Although I have pointed out that the theological covenants do not bear exegetical scrutiny well, I have not brought in the opinions of biblical scholarship on the Covenants of Scripture to see what they have to say on the merits of the covenants of redemption, works, and grace. In a previous post I said “No credible mainline scholar that I am aware of maintains that there are covenants in the first three chapters of Genesis (e.g., Nicholson, Barr, Mendenhall, Freedman, McCarthy, Rendtorff, or Hillers), and no scholarly evangelical dictionary article on “Covenant” I know sees the theological covenants present in Scripture.” I think it is important to back up that claim.

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Deciphering Covenant Theology (Part 10)

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Credo-baptism and the Covenant of Grace

I have taken a quick look at the way paedo-baptist covenant theologians understand baptism as a sign of the New covenant aspect of the covenant of grace, but of course many Baptists are Reformed yet they reject the baptism of infants as unbiblical.

Baptists see the covenant of grace as incorporating the regenerate only, not the so-called “historical elect” — those who have been sprinkled as babies but have yet to express a personal faith in Christ. From the paedo-baptist point of view the mixed nature of the Mosaic [old] covenant continues with the New covenant. That is why they baptize infants. That is also why the Puritan John Ball claimed that “the Pharisees were in the Covenant of Grace all the while being excluded from its substance” (Pascal Denault, The Distinctiveness of Baptist Covenant Theology, 48).

But this is not the case with credo-baptists. As the name suggests, these Reformed Baptists believe that a person must be born-again through personal trust in the Gospel to be included in the covenant.

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Deciphering Covenant Theology (Part 9)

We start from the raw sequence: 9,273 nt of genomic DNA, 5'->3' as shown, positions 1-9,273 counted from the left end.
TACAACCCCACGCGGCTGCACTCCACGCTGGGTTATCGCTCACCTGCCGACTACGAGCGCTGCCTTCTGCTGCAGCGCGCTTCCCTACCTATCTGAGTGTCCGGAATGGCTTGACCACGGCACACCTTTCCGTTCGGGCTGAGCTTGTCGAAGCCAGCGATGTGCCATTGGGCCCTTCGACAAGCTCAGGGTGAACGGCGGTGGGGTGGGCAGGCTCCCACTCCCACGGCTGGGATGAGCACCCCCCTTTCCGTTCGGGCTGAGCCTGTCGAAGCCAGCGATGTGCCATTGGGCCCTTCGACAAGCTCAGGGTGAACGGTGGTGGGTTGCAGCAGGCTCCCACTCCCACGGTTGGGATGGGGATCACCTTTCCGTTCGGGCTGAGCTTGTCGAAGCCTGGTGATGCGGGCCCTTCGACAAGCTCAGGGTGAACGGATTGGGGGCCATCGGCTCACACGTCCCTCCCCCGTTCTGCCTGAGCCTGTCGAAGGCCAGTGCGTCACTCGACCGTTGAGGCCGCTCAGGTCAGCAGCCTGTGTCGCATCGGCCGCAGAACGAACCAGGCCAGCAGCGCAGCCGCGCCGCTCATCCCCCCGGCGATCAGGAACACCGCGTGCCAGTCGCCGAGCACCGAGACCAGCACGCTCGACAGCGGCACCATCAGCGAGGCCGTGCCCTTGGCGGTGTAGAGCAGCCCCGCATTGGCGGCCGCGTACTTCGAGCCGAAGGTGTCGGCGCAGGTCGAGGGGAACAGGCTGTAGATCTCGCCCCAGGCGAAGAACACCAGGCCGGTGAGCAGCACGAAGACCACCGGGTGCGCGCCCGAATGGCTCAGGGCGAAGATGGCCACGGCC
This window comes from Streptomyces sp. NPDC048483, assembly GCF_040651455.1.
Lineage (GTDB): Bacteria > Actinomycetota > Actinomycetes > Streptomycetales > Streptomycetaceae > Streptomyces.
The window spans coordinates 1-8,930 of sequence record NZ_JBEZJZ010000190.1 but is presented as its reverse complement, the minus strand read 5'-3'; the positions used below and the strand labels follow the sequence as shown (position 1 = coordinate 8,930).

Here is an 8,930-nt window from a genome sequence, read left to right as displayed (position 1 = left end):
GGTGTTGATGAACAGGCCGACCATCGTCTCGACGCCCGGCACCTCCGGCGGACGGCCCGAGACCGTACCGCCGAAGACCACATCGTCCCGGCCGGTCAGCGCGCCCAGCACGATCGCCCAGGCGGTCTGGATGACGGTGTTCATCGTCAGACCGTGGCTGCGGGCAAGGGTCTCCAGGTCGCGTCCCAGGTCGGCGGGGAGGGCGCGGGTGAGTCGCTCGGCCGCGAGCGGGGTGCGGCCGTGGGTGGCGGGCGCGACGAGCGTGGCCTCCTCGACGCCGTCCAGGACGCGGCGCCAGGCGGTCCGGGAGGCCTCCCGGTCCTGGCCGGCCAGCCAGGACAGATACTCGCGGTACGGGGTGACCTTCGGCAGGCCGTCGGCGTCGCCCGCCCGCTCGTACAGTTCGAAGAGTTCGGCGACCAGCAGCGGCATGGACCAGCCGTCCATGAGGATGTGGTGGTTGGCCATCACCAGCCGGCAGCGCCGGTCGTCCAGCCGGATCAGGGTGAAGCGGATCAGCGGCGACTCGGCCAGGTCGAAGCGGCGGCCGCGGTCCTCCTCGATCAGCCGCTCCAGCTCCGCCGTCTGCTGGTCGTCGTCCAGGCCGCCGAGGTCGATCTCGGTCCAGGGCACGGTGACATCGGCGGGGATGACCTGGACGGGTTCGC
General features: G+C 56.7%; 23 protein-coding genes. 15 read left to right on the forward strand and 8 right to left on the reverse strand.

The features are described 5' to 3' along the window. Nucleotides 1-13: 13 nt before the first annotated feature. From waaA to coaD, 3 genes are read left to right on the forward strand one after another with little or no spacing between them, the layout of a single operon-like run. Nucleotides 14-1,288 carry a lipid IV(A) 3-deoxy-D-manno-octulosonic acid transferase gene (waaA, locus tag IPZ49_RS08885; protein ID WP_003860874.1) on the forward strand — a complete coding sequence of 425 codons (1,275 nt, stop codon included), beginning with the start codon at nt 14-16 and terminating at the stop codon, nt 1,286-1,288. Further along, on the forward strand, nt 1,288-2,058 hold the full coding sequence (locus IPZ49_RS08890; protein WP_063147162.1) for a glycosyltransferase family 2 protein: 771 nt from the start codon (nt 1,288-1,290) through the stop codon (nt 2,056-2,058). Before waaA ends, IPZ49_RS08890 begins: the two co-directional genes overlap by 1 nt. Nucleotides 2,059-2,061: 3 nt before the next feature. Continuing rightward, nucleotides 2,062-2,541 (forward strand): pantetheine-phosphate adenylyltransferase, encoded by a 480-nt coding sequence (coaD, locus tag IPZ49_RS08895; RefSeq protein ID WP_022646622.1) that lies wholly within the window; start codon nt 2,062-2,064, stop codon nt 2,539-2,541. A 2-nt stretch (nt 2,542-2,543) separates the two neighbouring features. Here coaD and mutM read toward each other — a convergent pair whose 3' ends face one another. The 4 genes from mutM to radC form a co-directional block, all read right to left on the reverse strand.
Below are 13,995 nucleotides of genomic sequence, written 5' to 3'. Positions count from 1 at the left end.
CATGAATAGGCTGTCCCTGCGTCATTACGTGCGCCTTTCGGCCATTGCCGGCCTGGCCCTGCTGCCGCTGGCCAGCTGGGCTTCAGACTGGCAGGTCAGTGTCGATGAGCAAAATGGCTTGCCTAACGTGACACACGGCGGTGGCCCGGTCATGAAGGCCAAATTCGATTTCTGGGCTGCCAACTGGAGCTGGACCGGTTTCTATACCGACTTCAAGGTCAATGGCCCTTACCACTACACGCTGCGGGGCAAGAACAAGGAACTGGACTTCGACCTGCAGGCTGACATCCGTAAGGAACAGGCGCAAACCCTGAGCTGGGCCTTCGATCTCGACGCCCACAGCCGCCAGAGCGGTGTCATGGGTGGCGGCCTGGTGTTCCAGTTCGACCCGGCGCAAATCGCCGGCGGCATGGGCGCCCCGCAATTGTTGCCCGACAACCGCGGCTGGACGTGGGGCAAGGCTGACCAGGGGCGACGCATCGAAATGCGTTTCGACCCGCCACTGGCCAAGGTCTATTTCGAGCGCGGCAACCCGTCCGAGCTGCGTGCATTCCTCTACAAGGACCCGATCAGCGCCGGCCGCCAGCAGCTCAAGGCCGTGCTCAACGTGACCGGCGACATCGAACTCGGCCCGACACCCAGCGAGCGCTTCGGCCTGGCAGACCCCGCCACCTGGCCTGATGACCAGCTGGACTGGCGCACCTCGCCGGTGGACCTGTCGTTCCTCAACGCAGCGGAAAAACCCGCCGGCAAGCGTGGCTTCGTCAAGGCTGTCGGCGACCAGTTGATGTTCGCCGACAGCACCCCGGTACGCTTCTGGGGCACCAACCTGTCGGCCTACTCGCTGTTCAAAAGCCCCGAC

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Federal Theology and the Baptism of Infants

[W{hen Reformed people speak of “the covenant,” we are speaking of the one covenant of grace that runs from its seed-promise in Genesis 3:15, was expanded in detail to Abraham in Genesis 15, fulfilled in Christ, and continues throughout time until the consummation. Anyone who has or will ever be saved – in any period of human history – is a member of the covenant of grace. (Michael G. Brown and Zach Keele, Sacred Bond, 95)

When dealing with the subject of baptism we are still dealing with the covenant of grace; Covenant Theology’s main lens. As I’m treating infant baptism (paedo-baptism) here it is important to note that Reformed Baptists who hold to CT approach the subject differently. I will treat that separately.

The term “federal” comes from the Latin foedus which means “treaty” or “pact,” but has come to mean “covenant,” although the Reformers like Calvin and Beza were not dogmatic on the point. But the covenant in view is not any covenant that can be easily found in the Bible. As the quotation above shows it is the dominant covenant of grace that is dictating doctrine. Hence, it is not the biblical covenants that drive the theology of baptism and headship in CT.

It will help to cite a leading covenant theologian on the matter:

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Deciphering Covenant Theology (Part 8)

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I ended the last post talking about how CT reduces the nation of Israel down to Jesus Christ and then interprets the Church in Him to be the “True Israel.” There is more to say about that, but first I think a little more orientation is required. I want to begin this installment with a definition of Covenant Theology from one of its major contemporary practitioners, Ligon Duncan:

Covenant theology is an approach to biblical interpretation that appreciates the importance of the covenants for understanding the divine-human relationship and the unfolding of redemptive history in Scripture. Blending insights from systematic and biblical theology, covenant theology explains the economic Trinity, communion with God, the person and work of Christ, the sacraments, justification by grace alone through faith alone in Christ alone, the role of obedience in the Christian life, the believer’s assurance of salvation, the unity and progress of redemptive history, and more, in light of the Bible’s teaching on the divine covenants. (“Covenant Theology: An Essay”)